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Leptomeningeal metastases of a well-differentiated neuroendocrine tumour: a rare entity


A 73-year-old man, without any medical history, had presented with dark urine and pale stool without pain. Diagnostic imaging revealed a tumour in the pancreas with liver metastases. Histopathological examination showed a well-differentiated pancreatic neuroendocrine tumour. After a stable 2.5 years on everolimus, progression of the liver metastases was seen and a switch was made to chemotherapy. Three months later, he developed progressive spinal neurological symptoms. MRI of the spine and brain revealed leptomeningeal contrast-enhancing lesions. Cytopathological examination of the cerebrospinal fluid showed malignant epithelial cells compatible with well-differentiated neuroendocrine tumour. Epithelial cell-adhesion molecule-based flow cytometry of the cerebrospinal fluid confirmed the presence of epithelial tumour cells. Based on these results, the diagnosis of leptomeningeal metastases of an originally well-differentiated neuroendocrine tumour of the pancreas was made.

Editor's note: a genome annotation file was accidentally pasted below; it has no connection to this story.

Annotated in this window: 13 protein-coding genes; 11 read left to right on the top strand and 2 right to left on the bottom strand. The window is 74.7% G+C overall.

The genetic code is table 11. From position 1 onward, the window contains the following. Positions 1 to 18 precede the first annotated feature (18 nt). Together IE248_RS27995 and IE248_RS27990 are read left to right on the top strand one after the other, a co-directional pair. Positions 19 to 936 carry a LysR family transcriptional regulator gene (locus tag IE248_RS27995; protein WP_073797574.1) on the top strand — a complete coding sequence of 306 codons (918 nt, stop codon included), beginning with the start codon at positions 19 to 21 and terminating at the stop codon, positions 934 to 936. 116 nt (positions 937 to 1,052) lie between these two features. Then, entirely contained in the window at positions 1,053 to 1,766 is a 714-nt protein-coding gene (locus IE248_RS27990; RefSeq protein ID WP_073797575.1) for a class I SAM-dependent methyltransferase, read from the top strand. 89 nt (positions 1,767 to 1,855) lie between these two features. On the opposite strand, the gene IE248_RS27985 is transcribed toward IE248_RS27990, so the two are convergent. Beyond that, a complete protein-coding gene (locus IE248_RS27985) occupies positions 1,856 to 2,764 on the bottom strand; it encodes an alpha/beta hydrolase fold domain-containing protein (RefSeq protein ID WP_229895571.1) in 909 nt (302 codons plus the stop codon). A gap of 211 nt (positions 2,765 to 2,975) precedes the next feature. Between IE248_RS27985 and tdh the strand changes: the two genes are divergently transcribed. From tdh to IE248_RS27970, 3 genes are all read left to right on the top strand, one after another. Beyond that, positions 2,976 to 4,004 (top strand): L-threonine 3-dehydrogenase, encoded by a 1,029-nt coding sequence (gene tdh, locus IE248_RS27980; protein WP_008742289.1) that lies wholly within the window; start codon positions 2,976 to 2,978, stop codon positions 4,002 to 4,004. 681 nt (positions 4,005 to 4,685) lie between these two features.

• endocrine cancer
  • neuroendocrinology

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